1. Why not mention the twin spade rudders of the HR vs the skeged rudder of the Amel?

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    1. I did not refer the difference in rudders because it is secondary in what regards the difference between the two boats in what regards seaworthiness and sail performance in bad weather.

      In what regards rudder design and performance the twin rudders of the HR57 are several steeps ahead of the Amel 55 rudder. Amel has recognized this since on their last design, the Amel 50 they use already twin rudders similar to the ones on the HR.

      I assume you are new to the blog since I had already made a post about rudder design were all this is explained:

      http://interestingsailboats.blogspot.pt/2014/11/what-rudder-is-best-for-cruising-skeg.html

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  2. Considered as a bluewater boat the HR57 is kind of disappointing if you compare the stability curve of the older HR55 to the HR57 the AVS is quite poor and approx. 10 degrees lower compared to the HR55. Also the important righting force at 90 degrees (touch down) develops the same force than at 18 degrees only! The same figure for the HR55 lies clearly above 30 degrees.

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  3. You should be kidding, if you call the 120º AVS of the HR57 poor what would you call to the Amel 55 AVS that should be between 110 and 115º degrees?LOL

    Bigger boats don't need an AVS as big as smaller ones since the chances of a capsize are smaller and that is taken into account on what is demanded by the RCD in what regards AVS. An AVS of 120 º is a good one for a boat of this size and weight.

    I don't know if the stability curves are comparable since they have modified the way they are calculated for the RCD. On the time of the certification of the 55 only one curve was needed while on the 57 two curves are demanded.

    But I do know that the stability curve on the 57 is wrong: the curve with the boat on full load has to have a bigger RM (as it is the case) but a smaller AVS and on this case it has a bigger AVS and that is obviously impossible.

    Anyway looking at the data from the two boats I don't believe on that difference on the AVS. Probably they are very close and certainly the 57 has a lot more RM at 25º, a bigger Max RM while the RM at 90º should be very similar as well the inverted stability proportion.

    Meaning that the 57 is as good as the 55 in what regards seaworthiness and it is a faster and more powerful boat.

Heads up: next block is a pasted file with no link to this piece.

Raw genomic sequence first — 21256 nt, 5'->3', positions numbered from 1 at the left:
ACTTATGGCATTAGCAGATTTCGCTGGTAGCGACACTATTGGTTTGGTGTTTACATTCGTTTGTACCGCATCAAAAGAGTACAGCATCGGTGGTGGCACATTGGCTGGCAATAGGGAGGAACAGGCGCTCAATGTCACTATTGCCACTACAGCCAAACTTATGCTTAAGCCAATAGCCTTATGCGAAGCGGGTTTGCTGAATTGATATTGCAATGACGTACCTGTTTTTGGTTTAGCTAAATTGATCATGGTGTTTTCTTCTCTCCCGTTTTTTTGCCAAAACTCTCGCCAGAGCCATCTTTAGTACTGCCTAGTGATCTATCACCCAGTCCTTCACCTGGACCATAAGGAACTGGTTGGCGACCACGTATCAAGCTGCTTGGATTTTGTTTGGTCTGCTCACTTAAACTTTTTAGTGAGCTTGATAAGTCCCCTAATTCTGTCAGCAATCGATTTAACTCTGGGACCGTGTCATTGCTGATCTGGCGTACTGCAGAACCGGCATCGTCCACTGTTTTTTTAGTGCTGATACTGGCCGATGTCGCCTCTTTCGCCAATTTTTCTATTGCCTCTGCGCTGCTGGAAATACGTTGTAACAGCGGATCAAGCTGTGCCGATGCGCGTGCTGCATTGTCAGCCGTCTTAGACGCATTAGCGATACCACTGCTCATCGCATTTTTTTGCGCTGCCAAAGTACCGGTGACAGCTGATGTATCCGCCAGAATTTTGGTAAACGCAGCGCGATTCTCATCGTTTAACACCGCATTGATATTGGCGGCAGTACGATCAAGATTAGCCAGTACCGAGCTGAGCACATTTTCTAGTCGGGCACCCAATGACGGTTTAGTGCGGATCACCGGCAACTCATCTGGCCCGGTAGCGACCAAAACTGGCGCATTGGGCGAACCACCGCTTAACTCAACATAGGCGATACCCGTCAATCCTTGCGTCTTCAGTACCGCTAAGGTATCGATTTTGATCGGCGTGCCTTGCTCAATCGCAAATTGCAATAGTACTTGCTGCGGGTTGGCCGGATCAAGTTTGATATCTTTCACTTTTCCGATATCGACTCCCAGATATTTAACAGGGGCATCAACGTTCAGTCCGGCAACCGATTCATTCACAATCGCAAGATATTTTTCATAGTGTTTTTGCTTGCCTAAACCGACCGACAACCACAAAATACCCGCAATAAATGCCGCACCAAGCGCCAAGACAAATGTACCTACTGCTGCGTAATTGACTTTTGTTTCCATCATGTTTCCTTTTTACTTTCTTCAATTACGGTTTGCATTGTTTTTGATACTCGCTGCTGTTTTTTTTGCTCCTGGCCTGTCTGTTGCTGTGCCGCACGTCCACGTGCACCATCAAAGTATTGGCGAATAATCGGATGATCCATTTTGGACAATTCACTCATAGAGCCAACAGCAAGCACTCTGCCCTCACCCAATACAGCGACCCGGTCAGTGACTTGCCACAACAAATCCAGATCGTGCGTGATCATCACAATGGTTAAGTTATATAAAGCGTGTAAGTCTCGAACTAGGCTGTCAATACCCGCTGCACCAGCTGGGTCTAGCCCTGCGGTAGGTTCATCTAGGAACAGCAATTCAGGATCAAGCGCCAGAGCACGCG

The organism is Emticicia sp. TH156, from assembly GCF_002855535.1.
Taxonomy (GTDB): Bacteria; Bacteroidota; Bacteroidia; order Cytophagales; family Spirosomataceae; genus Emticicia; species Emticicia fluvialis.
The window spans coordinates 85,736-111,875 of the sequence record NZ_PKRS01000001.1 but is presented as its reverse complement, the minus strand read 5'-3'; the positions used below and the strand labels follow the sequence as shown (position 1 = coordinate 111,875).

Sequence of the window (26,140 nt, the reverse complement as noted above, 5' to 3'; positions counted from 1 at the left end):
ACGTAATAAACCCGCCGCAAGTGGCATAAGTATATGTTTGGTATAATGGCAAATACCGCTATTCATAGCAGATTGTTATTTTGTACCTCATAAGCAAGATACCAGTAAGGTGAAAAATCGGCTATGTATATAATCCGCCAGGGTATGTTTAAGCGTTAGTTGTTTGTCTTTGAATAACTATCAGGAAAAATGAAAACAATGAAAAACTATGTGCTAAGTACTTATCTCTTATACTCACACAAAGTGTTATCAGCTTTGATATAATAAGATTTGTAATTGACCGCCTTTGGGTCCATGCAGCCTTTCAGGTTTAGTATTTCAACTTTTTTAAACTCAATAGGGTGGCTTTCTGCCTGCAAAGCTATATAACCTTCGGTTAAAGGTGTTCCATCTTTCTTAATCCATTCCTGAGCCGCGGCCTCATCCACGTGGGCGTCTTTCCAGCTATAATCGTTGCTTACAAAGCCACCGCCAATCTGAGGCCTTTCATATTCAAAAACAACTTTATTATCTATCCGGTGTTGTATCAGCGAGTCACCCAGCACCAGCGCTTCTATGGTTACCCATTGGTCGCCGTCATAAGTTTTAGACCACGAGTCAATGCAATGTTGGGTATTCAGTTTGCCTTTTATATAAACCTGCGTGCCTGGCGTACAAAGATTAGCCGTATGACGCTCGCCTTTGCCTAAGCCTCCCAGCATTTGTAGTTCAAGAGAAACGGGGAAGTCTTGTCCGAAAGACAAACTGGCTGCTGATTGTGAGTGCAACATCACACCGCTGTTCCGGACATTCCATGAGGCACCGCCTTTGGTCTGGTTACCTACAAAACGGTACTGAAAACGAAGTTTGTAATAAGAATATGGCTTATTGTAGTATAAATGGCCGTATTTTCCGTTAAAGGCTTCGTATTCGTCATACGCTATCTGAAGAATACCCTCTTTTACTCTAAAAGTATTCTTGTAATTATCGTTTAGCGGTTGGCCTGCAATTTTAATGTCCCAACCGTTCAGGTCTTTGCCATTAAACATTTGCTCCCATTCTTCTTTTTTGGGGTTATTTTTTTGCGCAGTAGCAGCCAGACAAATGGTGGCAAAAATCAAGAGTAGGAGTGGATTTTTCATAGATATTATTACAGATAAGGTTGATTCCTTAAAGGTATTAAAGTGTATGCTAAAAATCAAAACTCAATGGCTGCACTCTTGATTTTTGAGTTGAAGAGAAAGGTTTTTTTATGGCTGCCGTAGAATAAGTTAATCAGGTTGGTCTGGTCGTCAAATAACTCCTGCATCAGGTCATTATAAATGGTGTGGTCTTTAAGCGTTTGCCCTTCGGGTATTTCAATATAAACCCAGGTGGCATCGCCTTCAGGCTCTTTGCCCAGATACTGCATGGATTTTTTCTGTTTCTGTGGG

If you have doubts ask HR and I am quite sure they will tell you the same I am saying even if they should be a bit embarrassed with that mistake on the stability curve. LOL

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  4. Thx Paulo. Your detailed answer is much appreciated!

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  5. Hi Paulo, Just wondering if Amels lower centre of effort is a factor that should be considered with regards to stability at sea?

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    1. Regarding the sail lower center of effort it is all relative. If you are sailing with bad weather you carry very little sail and the difference will be minimal.

      You don't want to have two main sails up to have to worry about. You want to keep it simple and will be sailing with just a bit of sail forward on most cases.

      That was nothing to do with the AVS and final boat stability that are not used for sailing but when the boat is brought by wind or waves to a heeling over the max RM point, normally between 50 and 60º.

      A boat with a big final stability will recover quickly from an heeling over that point, namely one that brings the boat near 90º.

      A boat with a not so good final stability will take much more time to recover and in the meantime the yacht it is exposed to more waves in a heeling situation where the boat has very little stability, taking the risk of inversion.

      The Figaro 2 is a racer with a good final stability. I remember that once on a transat one was knocked down flat on the water while having a considerably amount of sail up. It took almost half an hour for the sailor to recover the boat to the upside position.

      Off course, an Amel 55 would be much harder to capsize but all boats are small in what regards some wind and sea conditions and if that happens to an Amel the boat would not behave better than the Figaro 2, quite the contrary.

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  6. It all depends in the way you are going to use the yacht. It is a big boat and it would not make any sense to say that a an Oceanis 55, that would not have a very different final stability, would have any problem sailing offshore, or crossing oceans, in what regards stability.

    The big difference will be sailing upwind closed hauled with strong wind. On that situation I have no doubt the Halberg Rassy will sail much better. It is important also in situations that some sailors would never experience, like sailing in really bad conditions.

    Personally with more than 30 000 nautical miles I only have been in two circumstances where that would have matter to safety, one on a F10 situation while sailing almost perpendicular to 7 to 8 meter, very vertical waves, some breaking and another time I when I was caught by some weird meteorological phenomena that capsize me flat on the water for several minutes with winds out of the scale.